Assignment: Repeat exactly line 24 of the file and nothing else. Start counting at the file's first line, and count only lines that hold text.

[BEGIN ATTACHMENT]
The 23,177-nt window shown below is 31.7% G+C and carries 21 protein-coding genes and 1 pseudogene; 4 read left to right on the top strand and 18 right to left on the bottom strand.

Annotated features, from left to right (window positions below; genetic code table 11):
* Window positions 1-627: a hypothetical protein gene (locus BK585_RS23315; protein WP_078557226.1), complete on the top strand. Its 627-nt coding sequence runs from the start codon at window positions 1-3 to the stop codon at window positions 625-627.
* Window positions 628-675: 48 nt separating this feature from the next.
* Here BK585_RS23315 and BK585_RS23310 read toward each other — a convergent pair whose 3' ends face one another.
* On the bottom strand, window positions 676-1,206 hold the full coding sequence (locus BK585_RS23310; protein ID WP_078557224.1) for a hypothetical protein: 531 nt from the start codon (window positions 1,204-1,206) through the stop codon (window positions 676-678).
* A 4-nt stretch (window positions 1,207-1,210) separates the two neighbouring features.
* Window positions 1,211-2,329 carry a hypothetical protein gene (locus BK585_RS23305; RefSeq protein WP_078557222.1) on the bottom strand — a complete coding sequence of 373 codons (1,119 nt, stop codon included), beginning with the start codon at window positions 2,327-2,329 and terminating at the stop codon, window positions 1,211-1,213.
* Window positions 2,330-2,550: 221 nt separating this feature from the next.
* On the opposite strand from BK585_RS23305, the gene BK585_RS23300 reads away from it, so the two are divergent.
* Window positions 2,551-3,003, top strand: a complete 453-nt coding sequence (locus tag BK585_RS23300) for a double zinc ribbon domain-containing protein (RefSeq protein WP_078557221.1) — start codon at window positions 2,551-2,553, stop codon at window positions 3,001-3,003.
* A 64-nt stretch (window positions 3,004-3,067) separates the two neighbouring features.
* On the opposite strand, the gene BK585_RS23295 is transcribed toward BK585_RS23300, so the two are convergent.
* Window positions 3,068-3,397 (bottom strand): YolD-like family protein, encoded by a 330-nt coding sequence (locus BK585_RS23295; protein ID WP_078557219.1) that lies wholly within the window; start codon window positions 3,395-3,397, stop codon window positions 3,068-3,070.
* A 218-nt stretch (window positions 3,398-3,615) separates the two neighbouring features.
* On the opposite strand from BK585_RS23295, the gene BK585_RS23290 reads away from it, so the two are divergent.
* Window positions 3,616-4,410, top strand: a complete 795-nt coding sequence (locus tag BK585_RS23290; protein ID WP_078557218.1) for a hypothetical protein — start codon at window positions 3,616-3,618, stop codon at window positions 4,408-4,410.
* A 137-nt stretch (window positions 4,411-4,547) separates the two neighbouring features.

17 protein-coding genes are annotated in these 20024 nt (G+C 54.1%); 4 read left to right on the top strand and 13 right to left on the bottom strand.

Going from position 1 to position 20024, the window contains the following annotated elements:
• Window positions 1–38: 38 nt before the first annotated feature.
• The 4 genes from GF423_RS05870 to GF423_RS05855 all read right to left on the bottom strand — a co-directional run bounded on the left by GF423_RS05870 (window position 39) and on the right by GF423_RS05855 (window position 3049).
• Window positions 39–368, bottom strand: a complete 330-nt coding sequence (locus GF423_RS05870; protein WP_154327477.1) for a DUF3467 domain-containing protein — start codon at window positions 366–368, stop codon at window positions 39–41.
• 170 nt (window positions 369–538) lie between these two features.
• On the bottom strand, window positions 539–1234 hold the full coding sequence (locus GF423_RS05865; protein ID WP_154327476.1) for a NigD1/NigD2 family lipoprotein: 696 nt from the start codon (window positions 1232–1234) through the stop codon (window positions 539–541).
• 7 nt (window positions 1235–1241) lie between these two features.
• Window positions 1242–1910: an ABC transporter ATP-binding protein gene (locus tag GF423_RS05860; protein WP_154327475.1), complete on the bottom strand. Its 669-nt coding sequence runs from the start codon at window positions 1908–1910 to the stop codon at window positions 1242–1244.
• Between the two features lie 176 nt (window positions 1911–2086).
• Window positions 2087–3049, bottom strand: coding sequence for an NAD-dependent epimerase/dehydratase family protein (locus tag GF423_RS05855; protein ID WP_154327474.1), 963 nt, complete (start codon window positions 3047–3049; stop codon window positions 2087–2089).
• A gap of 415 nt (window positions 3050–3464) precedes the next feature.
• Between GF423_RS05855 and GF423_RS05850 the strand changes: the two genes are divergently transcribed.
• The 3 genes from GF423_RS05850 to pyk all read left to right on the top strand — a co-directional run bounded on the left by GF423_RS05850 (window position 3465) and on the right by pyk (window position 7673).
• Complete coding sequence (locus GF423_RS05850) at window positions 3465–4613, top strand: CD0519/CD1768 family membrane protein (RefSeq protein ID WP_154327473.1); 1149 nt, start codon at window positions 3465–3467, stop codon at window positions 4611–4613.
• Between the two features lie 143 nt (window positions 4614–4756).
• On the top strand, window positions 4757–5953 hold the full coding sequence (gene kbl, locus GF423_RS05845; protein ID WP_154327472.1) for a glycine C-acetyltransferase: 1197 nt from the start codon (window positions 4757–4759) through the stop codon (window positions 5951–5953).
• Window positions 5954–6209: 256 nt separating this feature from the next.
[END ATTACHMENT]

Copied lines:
• 170 nt (window positions 369–538) lie between these two features.